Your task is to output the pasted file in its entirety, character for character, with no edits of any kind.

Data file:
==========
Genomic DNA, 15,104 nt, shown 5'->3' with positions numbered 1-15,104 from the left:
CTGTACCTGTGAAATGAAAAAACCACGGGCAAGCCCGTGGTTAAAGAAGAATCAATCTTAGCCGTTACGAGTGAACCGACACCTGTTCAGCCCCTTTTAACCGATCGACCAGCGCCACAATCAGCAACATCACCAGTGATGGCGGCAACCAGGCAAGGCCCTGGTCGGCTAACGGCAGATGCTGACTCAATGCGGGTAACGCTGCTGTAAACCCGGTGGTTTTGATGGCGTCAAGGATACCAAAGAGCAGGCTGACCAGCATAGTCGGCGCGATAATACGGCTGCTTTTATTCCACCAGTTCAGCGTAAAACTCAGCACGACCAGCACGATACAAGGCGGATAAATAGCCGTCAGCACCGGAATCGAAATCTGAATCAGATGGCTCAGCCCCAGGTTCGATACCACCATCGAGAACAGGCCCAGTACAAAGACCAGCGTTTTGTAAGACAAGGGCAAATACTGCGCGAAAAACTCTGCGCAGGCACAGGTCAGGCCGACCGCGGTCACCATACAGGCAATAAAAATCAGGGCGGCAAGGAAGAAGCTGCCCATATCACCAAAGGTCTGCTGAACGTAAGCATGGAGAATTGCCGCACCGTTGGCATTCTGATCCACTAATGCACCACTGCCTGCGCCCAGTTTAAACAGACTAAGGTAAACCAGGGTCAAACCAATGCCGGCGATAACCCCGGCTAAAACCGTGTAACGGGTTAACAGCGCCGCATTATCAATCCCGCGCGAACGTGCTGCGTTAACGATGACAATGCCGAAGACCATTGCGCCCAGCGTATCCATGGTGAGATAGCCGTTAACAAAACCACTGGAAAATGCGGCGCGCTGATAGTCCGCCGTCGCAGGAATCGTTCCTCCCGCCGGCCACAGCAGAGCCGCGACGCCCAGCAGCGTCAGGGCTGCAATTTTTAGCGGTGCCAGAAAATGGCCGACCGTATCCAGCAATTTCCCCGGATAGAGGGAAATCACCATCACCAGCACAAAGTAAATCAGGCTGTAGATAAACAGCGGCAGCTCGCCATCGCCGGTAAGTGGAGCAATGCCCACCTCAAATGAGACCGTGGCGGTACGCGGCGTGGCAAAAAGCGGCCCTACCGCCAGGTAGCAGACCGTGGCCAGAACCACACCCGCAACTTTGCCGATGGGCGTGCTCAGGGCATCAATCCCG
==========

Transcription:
Genomic DNA, 15,104 nt, shown 5'->3' with positions numbered 1-15,104 from the left:
CTGTACCTGTGAAATGAAAAAACCACGGGCAAGCCCGTGGTTAAAGAAGAATCAATCTTAGCCGTTACGAGTGAACCGACACCTGTTCAGCCCCTTTTAACCGATCGACCAGCGCCACAATCAGCAACATCACCAGTGATGGCGGCAACCAGGCAAGGCCCTGGTCGGCTAACGGCAGATGCTGACTCAATGCGGGTAACGCTGCTGTAAACCCGGTGGTTTTGATGGCGTCAAGGATACCAAAGAGCAGGCTGACCAGCATAGTCGGCGCGATAATACGGCTGCTTTTATTCCACCAGTTCAGCGTAAAACTCAGCACGACCAGCACGATACAAGGCGGATAAATAGCCGTCAGCACCGGAATCGAAATCTGAATCAGATGGCTCAGCCCCAGGTTCGATACCACCATCGAGAACAGGCCCAGTACAAAGACCAGCGTTTTGTAAGACAAGGGCAAATACTGCGCGAAAAACTCTGCGCAGGCACAGGTCAGGCCGACCGCGGTCACCATACAGGCAATAAAAATCAGGGCGGCAAGGAAGAAGCTGCCCATATCACCAAAGGTCTGCTGAACGTAAGCATGGAGAATTGCCGCACCGTTGGCATTCTGATCCACTAATGCACCACTGCCTGCGCCCAGTTTAAACAGACTAAGGTAAACCAGGGTCAAACCAATGCCGGCGATAACCCCGGCTAAAACCGTGTAACGGGTTAACAGCGCCGCATTATCAATCCCGCGCGAACGTGCTGCGTTAACGATGACAATGCCGAAGACCATTGCGCCCAGCGTATCCATGGTGAGATAGCCGTTAACAAAACCACTGGAAAATGCGGCGCGCTGATAGTCCGCCGTCGCAGGAATCGTTCCTCCCGCCGGCCACAGCAGAGCCGCGACGCCCAGCAGCGTCAGGGCTGCAATTTTTAGCGGTGCCAGAAAATGGCCGACCGTATCCAGCAATTTCCCCGGATAGAGGGAAATCACCATCACCAGCACAAAGTAAATCAGGCTGTAGATAAACAGCGGCAGCTCGCCATCGCCGGTAAGTGGAGCAATGCCCACCTCAAATGAGACCGTGGCGGTACGCGGCGTGGCAAAAAGCGGCCCTACCGCCAGGTAGCAGACCGTGGCCAGAACCACACCCGCAACTTTGCCGATGGGCGTGCTCAGGGCATCAATCCCG